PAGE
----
Toxins in the water supply are and will continue to be a threat to all of the waters of the nation, yet the “Clean Water Act” is minimally enforced selectively by federal and state agencies.
The current situation Toledo is dealing with needs to be a warning to us that we must be proactive to protect our water resources.
Why does it have to come to a situation such as this to get our state and federal legislators to act responsibly?
The impact of excess nutrients in the major tributaries feeding the Western Basin of Lake Erie have been well known and documented with the algal blooms over the past few years.
What has actually been done to prevent the nutrients from getting into the lake? Have enforceable regulations been put in place to prevent practices that directly cause the problem? The answer is “no” on both counts.
Nothing is in place to stop or prevent it now.
Something that is scheduled to happen years down the line is of little use to us now.
Actions cannot be delayed. We cannot afford to have our water systems impacted by lack of action in dealing with known issues with directly causing adverse impacts on our water quality.
How many years has the Ohio EPA granted permits to the United States Army Corps of Engineers to dump sediments in the open lake from the dredging of shipping channels in Maumee River and Maumee Bay that are heavily laden with nutrients as well as who know what other potentially toxic materials.
How many cities continue to dump under-treated and or untreated sewage into tributaries and actual Lake Erie, because of outdated and undersized systems that are in many cases combined storm/ sanitary water systems.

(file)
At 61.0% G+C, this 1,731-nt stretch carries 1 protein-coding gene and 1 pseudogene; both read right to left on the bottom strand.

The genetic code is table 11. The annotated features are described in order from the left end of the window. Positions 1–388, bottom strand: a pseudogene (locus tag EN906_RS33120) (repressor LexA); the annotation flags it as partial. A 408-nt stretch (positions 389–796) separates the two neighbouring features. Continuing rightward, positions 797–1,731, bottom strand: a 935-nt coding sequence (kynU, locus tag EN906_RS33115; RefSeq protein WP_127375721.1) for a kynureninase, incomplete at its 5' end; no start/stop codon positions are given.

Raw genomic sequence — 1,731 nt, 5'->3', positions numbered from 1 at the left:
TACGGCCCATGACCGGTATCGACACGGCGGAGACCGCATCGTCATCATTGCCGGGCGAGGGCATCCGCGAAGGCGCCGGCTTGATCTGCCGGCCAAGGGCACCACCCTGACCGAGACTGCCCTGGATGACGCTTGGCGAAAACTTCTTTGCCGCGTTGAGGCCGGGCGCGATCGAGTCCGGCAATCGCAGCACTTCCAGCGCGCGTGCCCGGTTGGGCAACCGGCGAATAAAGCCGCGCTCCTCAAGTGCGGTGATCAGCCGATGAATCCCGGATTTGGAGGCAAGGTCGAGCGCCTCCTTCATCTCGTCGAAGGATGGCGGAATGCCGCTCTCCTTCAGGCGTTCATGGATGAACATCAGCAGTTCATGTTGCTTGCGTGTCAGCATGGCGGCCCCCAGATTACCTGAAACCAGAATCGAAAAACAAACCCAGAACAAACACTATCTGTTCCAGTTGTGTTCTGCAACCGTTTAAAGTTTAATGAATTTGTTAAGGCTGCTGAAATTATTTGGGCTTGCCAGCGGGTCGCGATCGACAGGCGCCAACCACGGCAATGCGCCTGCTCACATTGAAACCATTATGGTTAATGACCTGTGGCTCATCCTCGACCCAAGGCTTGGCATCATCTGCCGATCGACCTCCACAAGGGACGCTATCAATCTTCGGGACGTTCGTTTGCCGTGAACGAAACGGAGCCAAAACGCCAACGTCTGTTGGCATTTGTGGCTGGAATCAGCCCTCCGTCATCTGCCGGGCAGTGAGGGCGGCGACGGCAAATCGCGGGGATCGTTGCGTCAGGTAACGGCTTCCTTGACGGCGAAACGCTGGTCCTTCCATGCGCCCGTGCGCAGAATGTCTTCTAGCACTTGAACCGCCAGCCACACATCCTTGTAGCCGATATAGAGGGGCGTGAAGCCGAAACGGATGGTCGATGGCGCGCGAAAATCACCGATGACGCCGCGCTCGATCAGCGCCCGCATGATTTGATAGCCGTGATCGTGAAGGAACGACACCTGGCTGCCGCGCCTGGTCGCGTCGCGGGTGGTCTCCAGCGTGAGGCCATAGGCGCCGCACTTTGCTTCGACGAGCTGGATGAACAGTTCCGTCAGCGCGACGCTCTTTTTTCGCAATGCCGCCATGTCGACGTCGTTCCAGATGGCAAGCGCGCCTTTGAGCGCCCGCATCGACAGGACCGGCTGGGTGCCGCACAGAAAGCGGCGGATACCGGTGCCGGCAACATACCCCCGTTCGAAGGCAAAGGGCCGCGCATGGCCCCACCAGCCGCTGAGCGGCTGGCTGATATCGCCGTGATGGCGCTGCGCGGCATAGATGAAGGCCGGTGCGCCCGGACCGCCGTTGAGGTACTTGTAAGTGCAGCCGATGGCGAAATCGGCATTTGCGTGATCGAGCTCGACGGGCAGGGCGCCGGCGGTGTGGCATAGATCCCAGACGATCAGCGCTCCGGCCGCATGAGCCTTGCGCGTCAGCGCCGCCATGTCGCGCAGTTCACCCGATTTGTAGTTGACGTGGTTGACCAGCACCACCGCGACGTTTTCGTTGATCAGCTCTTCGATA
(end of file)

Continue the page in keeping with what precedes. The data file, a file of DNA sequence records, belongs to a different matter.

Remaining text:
The call by most of the involved parties is that we have no money to do what is needed. I would say that we cannot afford to not do what is needed to protect our water supply.
The current algal bloom problems are only minor as compared to some potentially major catastrophes that could occur if our current situations continue.
How many times have trains lost railroad cars off the bridge into Sandusky Bay?
How many manufacturing facilities or pipeline transport companies have multimillion gallon tanks filled with enough toxic materials with inadequate diking or aging pipelines transporting enough materials to impact the water supplies for years?
How about hydraulic fracturing and the potential of millions of gallons of extremely toxic waste water getting into our Great Lakes and other water supplies?
Agriculture is being declared the primary source of the nutrients generating our algae blooms. The Phosphorus Task Force Studies will help evaluate this situation.
Confined animal feeding operations generate huge amounts of animal waste that are difficult if not impossible to manage with the available land resources available to them. There is also an issue with crop land and the practices involved with tillage and fertilization of row crops providing opportunities for huge quantities of nutrients to get into our water.
Drainage practices have created increased water loads on drainage systems ditches and lines that increase the passage of nutrients into the tile systems and flooding issues downstream where periods of water concentration have been sharply reduced.
A point we cannot ignore is that our weather patterns are changing and becoming less predictable and more radical. We are having what would be considered to be 25 or 50 year storms almost annually and sometimes more often. We must be prepared to protect our water. We cannot live without clean water. We cannot afford our water supply to be exploited by irresponsible actions or inaction.
We need to contact all of our legislators and make them understand that safe drinking water must be a priority and cannot be taken for granted.
• Monroeville resident Rick Graham is president of the All-State chapter of the Izaak Walton League of America, a nonprofit conservation organization
• Email: rick.graham@ohiostatebuckeyes